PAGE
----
In this episode we consider God’s supremacy. Meditating on this attribute of God helps us to view God more accurately and see Him as altogether glorious, necessary, and desirable. God is the greatest being that ever was or ever will be. Nothing can compare with God Almighty. He perfectly rules over all His creation and does all that He pleases in the heavens and in the earth. No man can thwart His plans or interfere with His purposes. God is the great God, the only true God.
1 Chronicles 29:11-12 Yours, O LORD, is the greatness and the power and the glory and the victory and the majesty, for all that is in the heavens and in the earth is yours. Yours is the kingdom, O LORD, and you are exalted as head above all. Both riches and honor come from you, and you rule over all. In your hand are power and might, and in your hand it is to make great and to give strength to all.
More on God’s Supremacy
Of old, God complained to an apostate Israel, “Thou thoughtest that I was altogether such an one as thyself” (Ps. 50:21). Such must now be His indictment against apostate Christendom. Men imagine the Most High is moved by sentiment, rather than by principle. They suppose His omnipotency is such an idle fiction that Satan can thwart His designs on every side. Mankind thinks that if He has formed any plan or purpose at all, then it must be like theirs, constantly subject to change. They openly declare that whatever power He possesses must be restricted, lest He invade the citidel of man’s free will and reduce him to a machine. Men lower the all-efficacious atonement, which redeems everyone for whom it was made, to a mere remedy, which sin-sick souls may use if they feel so disposed. They lessen the strength of the invincible work of the Holy Spirit to an offer of the Gospel which sinners may accept or reject as they please.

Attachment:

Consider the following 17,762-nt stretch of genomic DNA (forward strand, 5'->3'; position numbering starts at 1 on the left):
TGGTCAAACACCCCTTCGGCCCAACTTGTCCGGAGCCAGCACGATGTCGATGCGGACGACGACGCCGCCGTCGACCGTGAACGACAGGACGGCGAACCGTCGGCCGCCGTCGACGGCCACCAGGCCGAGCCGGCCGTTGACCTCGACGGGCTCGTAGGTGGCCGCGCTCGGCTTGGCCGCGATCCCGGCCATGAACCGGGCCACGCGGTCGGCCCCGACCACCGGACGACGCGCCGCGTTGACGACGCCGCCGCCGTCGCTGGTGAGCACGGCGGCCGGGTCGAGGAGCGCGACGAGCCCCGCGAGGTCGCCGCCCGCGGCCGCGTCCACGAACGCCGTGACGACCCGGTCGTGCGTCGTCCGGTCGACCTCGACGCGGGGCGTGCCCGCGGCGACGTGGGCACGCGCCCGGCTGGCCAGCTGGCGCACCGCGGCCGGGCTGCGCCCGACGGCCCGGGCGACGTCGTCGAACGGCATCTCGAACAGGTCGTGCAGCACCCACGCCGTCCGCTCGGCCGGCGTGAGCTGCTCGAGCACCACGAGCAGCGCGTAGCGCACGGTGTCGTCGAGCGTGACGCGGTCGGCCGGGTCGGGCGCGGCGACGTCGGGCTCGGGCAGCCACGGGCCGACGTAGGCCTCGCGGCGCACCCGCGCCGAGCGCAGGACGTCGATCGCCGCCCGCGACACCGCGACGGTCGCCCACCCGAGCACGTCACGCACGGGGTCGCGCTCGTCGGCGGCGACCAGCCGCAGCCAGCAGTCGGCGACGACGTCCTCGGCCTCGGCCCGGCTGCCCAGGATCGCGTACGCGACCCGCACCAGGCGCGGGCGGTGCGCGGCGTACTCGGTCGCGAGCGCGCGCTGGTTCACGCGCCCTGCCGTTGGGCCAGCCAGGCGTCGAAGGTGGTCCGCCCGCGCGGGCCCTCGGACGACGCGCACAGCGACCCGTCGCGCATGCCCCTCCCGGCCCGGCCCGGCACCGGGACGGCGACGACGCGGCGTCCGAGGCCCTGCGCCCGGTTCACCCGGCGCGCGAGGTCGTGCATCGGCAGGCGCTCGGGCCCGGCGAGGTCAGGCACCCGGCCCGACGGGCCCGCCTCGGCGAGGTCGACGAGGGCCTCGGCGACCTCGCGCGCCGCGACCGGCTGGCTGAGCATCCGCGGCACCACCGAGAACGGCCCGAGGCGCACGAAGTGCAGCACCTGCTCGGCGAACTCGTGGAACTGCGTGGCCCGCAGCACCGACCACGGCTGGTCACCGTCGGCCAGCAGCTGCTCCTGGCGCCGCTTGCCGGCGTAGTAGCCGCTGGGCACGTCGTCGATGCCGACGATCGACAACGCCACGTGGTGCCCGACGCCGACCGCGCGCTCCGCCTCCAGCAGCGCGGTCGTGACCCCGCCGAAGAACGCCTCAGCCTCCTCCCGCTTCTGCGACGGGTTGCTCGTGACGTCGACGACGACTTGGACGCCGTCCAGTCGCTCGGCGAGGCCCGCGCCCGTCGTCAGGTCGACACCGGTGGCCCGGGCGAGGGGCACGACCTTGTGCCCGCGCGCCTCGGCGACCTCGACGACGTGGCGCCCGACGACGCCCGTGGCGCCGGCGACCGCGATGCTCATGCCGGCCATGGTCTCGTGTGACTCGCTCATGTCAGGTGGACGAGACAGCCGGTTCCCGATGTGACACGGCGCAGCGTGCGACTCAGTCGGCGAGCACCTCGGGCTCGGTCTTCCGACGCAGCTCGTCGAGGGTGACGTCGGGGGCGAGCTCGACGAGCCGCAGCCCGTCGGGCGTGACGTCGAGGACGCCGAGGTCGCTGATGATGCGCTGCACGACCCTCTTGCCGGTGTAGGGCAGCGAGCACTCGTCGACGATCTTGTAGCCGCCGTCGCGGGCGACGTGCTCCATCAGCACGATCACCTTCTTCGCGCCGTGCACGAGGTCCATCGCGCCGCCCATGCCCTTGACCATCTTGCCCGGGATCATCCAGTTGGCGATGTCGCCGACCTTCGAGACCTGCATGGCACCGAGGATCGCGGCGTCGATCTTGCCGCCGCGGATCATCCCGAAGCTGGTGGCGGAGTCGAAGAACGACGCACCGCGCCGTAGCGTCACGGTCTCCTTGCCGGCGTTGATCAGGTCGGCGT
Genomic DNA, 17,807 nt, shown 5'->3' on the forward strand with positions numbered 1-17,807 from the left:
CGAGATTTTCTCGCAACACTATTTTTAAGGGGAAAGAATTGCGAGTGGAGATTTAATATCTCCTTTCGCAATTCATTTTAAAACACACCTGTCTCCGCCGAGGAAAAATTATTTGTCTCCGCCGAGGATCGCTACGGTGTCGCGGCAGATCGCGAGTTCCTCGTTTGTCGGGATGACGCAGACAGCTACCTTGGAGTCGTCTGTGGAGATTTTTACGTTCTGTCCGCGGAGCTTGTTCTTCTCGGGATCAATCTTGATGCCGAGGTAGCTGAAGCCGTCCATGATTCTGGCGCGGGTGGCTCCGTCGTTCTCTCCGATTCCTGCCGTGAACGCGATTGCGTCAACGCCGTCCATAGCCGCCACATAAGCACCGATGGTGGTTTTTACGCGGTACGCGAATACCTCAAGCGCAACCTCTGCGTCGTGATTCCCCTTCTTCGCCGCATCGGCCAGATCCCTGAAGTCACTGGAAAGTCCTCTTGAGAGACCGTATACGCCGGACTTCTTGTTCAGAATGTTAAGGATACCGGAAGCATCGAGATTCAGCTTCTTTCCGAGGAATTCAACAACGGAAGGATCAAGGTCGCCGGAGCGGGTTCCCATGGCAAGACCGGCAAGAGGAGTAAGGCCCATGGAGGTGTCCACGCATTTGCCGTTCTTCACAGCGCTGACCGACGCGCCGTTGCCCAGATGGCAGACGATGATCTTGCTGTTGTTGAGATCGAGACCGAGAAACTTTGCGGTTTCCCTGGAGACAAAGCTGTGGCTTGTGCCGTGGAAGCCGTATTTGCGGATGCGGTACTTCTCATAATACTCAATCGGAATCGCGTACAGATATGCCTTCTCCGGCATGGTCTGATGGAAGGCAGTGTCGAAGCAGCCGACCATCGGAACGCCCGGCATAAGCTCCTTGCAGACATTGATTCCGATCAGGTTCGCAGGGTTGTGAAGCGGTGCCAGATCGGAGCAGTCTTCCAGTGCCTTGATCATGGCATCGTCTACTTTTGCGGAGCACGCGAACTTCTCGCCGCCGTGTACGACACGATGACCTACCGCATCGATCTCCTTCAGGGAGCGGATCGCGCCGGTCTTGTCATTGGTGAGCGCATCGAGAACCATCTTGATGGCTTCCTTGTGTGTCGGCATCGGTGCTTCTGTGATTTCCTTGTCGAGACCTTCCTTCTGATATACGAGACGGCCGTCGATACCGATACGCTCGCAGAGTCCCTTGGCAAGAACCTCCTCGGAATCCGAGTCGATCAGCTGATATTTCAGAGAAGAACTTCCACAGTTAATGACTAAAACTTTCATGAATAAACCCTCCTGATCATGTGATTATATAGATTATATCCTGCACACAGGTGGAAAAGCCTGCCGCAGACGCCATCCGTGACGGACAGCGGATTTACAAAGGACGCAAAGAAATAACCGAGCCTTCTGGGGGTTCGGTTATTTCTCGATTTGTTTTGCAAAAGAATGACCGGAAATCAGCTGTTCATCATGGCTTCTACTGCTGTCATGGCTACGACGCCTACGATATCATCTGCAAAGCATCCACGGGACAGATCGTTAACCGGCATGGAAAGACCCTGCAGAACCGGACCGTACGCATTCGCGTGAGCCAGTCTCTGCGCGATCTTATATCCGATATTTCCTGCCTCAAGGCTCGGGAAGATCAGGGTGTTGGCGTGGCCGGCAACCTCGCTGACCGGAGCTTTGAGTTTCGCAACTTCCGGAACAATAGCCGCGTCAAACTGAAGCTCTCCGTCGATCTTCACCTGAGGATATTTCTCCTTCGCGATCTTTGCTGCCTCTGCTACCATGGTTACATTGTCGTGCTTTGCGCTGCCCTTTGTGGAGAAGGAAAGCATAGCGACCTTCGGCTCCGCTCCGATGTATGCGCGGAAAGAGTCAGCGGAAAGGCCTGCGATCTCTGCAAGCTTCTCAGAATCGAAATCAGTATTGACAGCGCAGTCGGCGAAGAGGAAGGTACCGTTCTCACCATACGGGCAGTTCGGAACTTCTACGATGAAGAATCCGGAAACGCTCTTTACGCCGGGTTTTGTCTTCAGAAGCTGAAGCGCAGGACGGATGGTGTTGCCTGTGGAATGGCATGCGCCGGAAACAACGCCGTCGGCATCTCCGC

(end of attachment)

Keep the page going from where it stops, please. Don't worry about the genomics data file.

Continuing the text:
The god of this century no more resembles the Sovereign of Holy Writ than does the dim flickering of a candle the glory of the midday sun. The god who is talked about in the average pulpit, spoken of in the ordinary Sunday school, mentioned in much of the religious literature of the day, and preached in most of the so-called Bible conferences, is a figment of human imagination, an invention of sentimentality.
God’s supremacy might well be argued from the infinite distance which separates the mightiest creatures from the Creator. He is the Potter, they are but the clay in His hands, to be molded into vessels of honor or to be dashed into pieces (Ps. 2:9) as He pleases.